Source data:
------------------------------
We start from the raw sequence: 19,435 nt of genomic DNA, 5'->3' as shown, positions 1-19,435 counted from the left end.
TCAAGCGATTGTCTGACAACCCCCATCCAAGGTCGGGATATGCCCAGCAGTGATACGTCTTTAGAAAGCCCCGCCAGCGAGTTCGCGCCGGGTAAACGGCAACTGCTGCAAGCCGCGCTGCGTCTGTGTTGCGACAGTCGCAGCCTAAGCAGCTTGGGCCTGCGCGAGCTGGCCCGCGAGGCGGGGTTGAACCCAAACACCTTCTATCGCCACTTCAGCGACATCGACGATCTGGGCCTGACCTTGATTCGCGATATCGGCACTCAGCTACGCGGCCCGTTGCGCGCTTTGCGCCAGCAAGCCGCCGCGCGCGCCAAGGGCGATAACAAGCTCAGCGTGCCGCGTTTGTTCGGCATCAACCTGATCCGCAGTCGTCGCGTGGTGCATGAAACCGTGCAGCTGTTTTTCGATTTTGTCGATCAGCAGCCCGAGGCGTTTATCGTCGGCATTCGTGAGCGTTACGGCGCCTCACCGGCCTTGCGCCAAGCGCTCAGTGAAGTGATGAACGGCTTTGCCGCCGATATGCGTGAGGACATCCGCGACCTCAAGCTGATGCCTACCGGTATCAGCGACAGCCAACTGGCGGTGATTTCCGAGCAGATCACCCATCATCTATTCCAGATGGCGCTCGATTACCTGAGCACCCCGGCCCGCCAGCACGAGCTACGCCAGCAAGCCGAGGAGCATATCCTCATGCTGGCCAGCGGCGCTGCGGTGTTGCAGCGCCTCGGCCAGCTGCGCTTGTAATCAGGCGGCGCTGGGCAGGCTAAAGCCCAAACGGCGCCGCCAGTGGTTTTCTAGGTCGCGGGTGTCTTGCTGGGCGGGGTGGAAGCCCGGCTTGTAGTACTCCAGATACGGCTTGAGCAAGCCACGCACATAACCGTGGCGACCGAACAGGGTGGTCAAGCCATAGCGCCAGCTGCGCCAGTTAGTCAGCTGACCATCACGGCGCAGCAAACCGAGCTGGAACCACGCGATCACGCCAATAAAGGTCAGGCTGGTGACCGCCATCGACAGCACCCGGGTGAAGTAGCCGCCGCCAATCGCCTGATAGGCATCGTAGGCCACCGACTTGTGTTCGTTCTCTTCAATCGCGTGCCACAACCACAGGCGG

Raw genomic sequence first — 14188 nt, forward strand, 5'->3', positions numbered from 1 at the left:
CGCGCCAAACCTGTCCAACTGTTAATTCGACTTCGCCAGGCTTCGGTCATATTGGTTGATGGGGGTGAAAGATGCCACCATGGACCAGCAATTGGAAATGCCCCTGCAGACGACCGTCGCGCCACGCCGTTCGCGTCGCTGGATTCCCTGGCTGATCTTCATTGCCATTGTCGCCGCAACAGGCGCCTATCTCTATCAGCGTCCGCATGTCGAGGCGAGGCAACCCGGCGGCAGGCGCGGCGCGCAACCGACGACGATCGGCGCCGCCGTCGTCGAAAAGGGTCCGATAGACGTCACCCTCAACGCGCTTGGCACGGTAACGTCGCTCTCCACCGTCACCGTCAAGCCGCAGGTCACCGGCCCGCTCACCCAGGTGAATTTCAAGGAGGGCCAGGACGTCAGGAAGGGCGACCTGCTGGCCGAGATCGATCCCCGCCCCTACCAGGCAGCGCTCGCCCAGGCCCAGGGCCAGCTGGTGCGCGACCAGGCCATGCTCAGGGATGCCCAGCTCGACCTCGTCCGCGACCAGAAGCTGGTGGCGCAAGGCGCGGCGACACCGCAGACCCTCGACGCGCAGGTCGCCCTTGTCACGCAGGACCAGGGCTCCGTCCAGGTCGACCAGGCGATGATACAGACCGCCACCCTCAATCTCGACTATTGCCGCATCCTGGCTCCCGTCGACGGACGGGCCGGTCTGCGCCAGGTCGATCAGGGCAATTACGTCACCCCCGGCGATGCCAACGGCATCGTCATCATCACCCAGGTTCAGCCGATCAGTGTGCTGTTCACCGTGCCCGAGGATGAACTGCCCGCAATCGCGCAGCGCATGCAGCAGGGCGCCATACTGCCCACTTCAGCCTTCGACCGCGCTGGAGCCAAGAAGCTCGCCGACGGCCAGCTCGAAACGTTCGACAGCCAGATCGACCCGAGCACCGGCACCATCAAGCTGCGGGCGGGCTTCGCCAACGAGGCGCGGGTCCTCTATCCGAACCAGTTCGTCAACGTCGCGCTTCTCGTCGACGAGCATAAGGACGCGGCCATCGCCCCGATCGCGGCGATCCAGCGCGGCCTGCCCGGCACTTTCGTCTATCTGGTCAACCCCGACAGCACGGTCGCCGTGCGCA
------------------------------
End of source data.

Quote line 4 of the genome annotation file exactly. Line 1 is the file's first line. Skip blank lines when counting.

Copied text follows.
CGCGCCAAACCTGTCCAACTGTTAATTCGACTTCGCCAGGCTTCGGTCATATTGGTTGATGGGGGTGAAAGATGCCACCATGGACCAGCAATTGGAAATGCCCCTGCAGACGACCGTCGCGCCACGCCGTTCGCGTCGCTGGATTCCCTGGCTGATCTTCATTGCCATTGTCGCCGCAACAGGCGCCTATCTCTATCAGCGTCCGCATGTCGAGGCGAGGCAACCCGGCGGCAGGCGCGGCGCGCAACCGACGACGATCGGCGCCGCCGTCGTCGAAAAGGGTCCGATAGACGTCACCCTCAACGCGCTTGGCACGGTAACGTCGCTCTCCACCGTCACCGTCAAGCCGCAGGTCACCGGCCCGCTCACCCAGGTGAATTTCAAGGAGGGCCAGGACGTCAGGAAGGGCGACCTGCTGGCCGAGATCGATCCCCGCCCCTACCAGGCAGCGCTCGCCCAGGCCCAGGGCCAGCTGGTGCGCGACCAGGCCATGCTCAGGGATGCCCAGCTCGACCTCGTCCGCGACCAGAAGCTGGTGGCGCAAGGCGCGGCGACACCGCAGACCCTCGACGCGCAGGTCGCCCTTGTCACGCAGGACCAGGGCTCCGTCCAGGTCGACCAGGCGATGATACAGACCGCCACCCTCAATCTCGACTATTGCCGCATCCTGGCTCCCGTCGACGGACGGGCCGGTCTGCGCCAGGTCGATCAGGGCAATTACGTCACCCCCGGCGATGCCAACGGCATCGTCATCATCACCCAGGTTCAGCCGATCAGTGTGCTGTTCACCGTGCCCGAGGATGAACTGCCCGCAATCGCGCAGCGCATGCAGCAGGGCGCCATACTGCCCACTTCAGCCTTCGACCGCGCTGGAGCCAAGAAGCTCGCCGACGGCCAGCTCGAAACGTTCGACAGCCAGATCGACCCGAGCACCGGCACCATCAAGCTGCGGGCGGGCTTCGCCAACGAGGCGCGGGTCCTCTATCCGAACCAGTTCGTCAACGTCGCGCTTCTCGTCGACGAGCATAAGGACGCGGCCATCGCCCCGATCGCGGCGATCCAGCGCGGCCTGCCCGGCACTTTCGTCTATCTGGTCAACCCCGACAGCACGGTCGCCGTGCGCA